/**
 *
 * main() will be run when you invoke this action
 *
 * @param contains the lpEvent variables that is passed from the Dialog Node
 *
 * @return The output message for for Rich Content Event
 *
 */
function main(params) {
  const { lpEvent: { event = {} } = {} } = ({} = params);

  let message = "rich content not found";

  if (event && event.type && event.type === "RichContentEvent") {
    // Default response for Rich Content
    message = `Found Rich Content Event Raw data: ${JSON.stringify(event)} `;

    // If we find Rich Content Event of type Map then respond different for E2E Tests
    if (
      event.content &&
      event.content.elements &&
      event.content.elements &&
      Array.isArray(event.content.elements)
    ) {
      message = `you sent me this location: ${event.content.elements[0]}`;
    }
  }

  return { message };
}

Once the function is created and you have the link to the endpoint to call the IBM Cloud Function, this can then be attached to an IBM Watson Assistant instance via the Webhooks option. An example of this can be seen in Figure 3.10 below

Figure 3.10 IBM Watson Assistant Webhooks configuration to an IBM Cloud Function

Please Note the ending of the endpoint with .json this is needed to be added additionally to the endpoint of the IBM Cloud Function if you expect the response from the IBM Cloud Function as JSON Object. Like in our above example code of function it was in the property message.

After setting up the Webhook configuration we need to now configure the Dialog node which is replying to the intent of RichContentEvent an example of the configuration of the dialog node can be seen in Figure 3.11 below:

Figure 3.11 A Dialog Node setup for a RichContentEvent

We can see in Figure 3.11 that $lpEvent context variable is passed as parameter lpEvent which was accessed in the IBM Cloud Function implementation we wrote above. The result is returned to the variable webhook_result_1 and then the response is accessed via $webhook_result_1.message.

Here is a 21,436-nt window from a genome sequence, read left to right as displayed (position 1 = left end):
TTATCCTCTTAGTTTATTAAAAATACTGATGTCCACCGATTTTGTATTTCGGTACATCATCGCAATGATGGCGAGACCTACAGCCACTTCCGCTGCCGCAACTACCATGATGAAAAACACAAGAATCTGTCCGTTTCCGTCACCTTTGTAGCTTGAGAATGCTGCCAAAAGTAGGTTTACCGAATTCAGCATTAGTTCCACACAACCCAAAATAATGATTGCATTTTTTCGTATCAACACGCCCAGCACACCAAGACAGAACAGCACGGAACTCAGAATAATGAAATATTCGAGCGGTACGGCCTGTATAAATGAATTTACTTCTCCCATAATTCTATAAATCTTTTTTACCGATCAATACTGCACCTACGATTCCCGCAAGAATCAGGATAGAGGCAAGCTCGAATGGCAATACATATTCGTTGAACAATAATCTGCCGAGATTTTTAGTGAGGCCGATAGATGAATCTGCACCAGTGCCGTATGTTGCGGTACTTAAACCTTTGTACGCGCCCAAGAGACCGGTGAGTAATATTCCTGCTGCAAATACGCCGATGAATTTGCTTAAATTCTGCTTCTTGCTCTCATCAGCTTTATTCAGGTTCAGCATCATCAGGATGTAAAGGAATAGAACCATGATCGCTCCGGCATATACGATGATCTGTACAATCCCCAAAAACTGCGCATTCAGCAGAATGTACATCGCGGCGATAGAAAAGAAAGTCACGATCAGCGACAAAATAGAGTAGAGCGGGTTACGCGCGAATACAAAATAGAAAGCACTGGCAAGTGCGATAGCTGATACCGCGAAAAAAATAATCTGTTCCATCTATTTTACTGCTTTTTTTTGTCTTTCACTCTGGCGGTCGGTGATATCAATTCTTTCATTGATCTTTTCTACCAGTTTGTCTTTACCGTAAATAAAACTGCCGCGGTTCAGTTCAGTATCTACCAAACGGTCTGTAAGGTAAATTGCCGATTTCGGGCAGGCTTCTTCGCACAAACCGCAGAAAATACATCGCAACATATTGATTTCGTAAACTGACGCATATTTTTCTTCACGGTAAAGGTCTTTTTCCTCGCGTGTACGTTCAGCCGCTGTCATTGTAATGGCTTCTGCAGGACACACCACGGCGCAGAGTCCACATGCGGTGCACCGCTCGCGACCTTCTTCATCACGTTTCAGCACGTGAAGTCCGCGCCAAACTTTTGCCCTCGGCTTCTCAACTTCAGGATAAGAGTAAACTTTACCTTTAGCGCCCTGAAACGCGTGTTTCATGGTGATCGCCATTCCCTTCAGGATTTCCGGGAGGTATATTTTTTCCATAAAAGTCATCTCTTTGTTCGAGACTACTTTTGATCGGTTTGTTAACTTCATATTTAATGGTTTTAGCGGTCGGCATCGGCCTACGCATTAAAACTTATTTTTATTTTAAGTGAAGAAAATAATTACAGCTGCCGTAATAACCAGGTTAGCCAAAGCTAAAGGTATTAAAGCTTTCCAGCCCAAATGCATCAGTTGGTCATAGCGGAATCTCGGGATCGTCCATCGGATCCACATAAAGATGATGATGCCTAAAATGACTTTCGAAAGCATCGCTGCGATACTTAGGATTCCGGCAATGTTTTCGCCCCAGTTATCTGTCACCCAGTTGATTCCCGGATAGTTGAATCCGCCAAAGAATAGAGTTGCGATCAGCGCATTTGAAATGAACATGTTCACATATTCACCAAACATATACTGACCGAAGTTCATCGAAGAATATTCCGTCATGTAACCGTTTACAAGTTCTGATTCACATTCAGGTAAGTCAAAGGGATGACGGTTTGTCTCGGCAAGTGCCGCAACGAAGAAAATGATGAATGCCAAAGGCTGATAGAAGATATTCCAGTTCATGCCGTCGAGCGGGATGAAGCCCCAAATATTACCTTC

A demo of our WhatsApp map example with both of the above bot configurations (defined above) can be seen below:

Receiving Last consumer message (Messaging Only)

Third-Party bot now provides a way to add the last consumer message as a part of the welcome event. When an ongoing conversation gets transferred to a new Agent or Skill, This enhancement will allow brands to respond to the last consumer message uttered as per their needs.

The last consumer message is passed via the property lastConsumerMessage which is part of another property lpEvent that is sent with context information by Third-Party Bots. Thus, for Watson Assistant, we can leverage the Context Variables

An example of accessing lastConsumerMessage from that context variable can be seen in Figure 3.12.

Figure 3.12 Displaying how to access the last consumer message using Context Variables

Watson Discovery

Discovery Search is a tool that uses the knowledge of websites, documents and other data, to generate an answer the Watson Bot is able to send within a conversation. If enabled, the bot searches for matching parts of the provided information on specified intents or in case no matching intent was found.

To use Watson Discovery the Watson Assistant Bot needs to have a search skill linked to a Watson Discovery Instance

Disambiguation Responses

Disambiguation is a feature configurable in the Watson Assistant UI. It triggers if a bot can't confidently identify an intent. Find details on how it works here. Disambiguation responses will be renders as Quick Replies.

Figure 3.13 Configure Watson Disambiguation

Prevent Transferring loop behavior

As a good practice and to prevent that the bot goes into a conversation loop during off hours, create a separate bot for off-hour times that only listens to the human skill and not to the regular bot skills. If another bot is not created for that period, the bot can get into a transferring loop.

Limitations

  • Currently IBM Watson Assistant retains sessions only for 5 minutes for Free and 60 minutes for Plus or premium members. For more information read here
  • Currently IBM Watson allows only 5 response types per node.